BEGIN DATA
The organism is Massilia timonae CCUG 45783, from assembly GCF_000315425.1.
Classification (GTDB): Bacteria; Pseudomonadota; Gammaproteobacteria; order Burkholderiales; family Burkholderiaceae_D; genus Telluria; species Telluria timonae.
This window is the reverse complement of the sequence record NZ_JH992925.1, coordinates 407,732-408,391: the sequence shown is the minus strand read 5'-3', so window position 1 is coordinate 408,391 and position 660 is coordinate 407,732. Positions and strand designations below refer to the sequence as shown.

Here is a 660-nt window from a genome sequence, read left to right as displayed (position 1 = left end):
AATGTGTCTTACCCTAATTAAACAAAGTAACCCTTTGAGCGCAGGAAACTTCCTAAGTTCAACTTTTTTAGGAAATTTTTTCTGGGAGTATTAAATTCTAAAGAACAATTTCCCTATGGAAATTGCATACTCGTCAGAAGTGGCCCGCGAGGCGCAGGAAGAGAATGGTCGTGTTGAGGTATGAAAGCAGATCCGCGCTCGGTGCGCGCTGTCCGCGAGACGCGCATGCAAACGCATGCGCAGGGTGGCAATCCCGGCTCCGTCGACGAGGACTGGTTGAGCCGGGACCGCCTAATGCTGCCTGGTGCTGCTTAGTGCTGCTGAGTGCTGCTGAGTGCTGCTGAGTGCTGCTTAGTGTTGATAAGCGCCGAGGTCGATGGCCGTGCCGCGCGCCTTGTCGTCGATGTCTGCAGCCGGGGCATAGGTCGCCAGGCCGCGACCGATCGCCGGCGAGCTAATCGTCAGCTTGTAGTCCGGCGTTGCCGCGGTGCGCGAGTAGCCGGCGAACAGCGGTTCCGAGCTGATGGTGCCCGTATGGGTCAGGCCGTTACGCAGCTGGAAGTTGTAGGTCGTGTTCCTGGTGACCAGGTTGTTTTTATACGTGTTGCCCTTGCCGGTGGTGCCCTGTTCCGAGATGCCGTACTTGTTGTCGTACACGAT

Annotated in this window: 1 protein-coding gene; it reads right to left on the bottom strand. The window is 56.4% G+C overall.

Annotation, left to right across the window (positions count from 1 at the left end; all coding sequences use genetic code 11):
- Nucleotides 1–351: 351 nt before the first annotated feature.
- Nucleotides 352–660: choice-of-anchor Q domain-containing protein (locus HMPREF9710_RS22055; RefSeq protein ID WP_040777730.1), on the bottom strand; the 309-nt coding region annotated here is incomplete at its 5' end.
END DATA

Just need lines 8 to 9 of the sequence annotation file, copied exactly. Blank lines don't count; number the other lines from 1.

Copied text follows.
- Nucleotides 1–351: 351 nt before the first annotated feature.
- Nucleotides 352–660: choice-of-anchor Q domain-containing protein (locus HMPREF9710_RS22055; RefSeq protein ID WP_040777730.1), on the bottom strand; the 309-nt coding region annotated here is incomplete at its 5' end.